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Why need all these lag bolts/screws? My interest lies in building a log cabin like the pioneers did and I cannot find anything about what they used to tie the logs together and many of these log homes are still standing strong today. I did buy lag screws to tie in my logs,but my gawd they were expensive!! I have also had to change my building plans from an octagon to a regular 32'x32'cabin due to the huge price increase of OSB and some other building materials. I have also decided to use my sawmill and cut off three sides of my timbers. Do I still need to get something for insulating between the logs if they lay flush to each other?If so,what do I use in between the logs that will not take and arm and a leg out of my finalncial allowance to build ? With this increase in prices of many building materials are you log home builders finding that people are looking towards more smaller log homes and more frugality instead of elegant log homes?  Kat in Montana

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yes smaller loghomes are "in".
The Poineers were dealing with many small things that we don't have to today becuse of advancements.......
They would stacked the logs with no bolts and put mud inbetween the joints when the logs setteled or moved it was a redo.....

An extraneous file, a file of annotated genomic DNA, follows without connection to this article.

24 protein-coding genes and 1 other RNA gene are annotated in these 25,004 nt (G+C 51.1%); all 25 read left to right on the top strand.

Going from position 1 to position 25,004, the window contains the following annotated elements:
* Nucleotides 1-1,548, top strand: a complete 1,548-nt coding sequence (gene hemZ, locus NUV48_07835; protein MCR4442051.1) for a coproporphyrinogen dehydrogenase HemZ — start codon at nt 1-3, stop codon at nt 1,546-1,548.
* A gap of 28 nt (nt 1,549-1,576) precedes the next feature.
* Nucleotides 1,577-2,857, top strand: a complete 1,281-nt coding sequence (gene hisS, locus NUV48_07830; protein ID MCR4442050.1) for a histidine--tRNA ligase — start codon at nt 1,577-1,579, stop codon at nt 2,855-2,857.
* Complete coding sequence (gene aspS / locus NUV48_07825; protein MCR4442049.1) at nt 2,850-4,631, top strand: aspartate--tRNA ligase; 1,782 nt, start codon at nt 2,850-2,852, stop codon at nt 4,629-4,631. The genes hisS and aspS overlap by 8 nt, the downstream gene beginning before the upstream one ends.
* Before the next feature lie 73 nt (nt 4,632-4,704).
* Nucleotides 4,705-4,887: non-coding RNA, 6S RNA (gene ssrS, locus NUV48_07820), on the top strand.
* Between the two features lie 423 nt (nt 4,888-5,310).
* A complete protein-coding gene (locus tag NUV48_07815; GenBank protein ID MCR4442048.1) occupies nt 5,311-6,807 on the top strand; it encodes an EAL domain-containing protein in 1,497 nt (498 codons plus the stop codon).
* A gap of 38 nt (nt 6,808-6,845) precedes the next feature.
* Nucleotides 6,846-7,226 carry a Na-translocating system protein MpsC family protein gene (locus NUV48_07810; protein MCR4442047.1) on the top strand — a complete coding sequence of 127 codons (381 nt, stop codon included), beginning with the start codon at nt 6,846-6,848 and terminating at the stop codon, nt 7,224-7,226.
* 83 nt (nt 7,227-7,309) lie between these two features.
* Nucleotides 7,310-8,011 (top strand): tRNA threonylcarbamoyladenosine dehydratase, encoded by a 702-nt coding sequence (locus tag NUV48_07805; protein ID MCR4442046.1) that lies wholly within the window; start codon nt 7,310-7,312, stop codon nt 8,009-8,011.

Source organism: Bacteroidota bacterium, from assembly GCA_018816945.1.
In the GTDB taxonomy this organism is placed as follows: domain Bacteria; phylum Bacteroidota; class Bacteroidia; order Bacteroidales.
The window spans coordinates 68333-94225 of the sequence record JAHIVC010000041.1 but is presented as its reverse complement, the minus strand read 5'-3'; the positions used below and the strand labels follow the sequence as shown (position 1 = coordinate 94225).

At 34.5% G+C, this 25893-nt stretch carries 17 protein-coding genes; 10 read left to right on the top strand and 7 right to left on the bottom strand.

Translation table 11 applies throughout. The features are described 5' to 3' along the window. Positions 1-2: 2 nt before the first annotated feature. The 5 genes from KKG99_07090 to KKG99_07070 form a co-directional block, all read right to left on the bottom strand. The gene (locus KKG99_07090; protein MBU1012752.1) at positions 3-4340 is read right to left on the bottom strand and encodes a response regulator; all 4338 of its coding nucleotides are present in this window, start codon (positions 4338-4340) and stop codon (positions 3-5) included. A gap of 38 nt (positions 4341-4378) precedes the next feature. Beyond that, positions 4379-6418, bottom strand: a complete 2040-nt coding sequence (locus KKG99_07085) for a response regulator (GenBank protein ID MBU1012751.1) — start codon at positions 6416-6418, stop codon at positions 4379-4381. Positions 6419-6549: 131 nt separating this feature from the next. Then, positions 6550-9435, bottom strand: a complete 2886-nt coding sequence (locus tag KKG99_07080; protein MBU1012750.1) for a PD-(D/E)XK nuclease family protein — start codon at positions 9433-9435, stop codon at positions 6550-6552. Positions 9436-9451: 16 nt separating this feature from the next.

too clod ....burn more wood too many bugs? thats natural and shake out your boots before you put them on....
We try to make a loghome as tight as possable so we put in a gasket and caulk as well as a toung and grove system on milled loghomes today... And Lagbolts to reduce the movement of the logs.

since you have a mill you don't need OSB rip up some logs and make your own flooring, joist, beams ,everything!
Make that mill pay for it's self and be safe!!!!!
Hello Kathie,

Based on our 200+ year old log home, what has kept it standing, 1st someone actually lived in it for 173+ years, the builders were definitely craftsman, used some "honker" pegs, and I think the really big answer as to why some are still standing is the fact that some, like ours, were made out of "virgin timber", both the oak and the pine, and that's where the biggest difference lies between then and today. There is no way on earth that any wood today, treated or not, will stand up like the virgin timber did or does.


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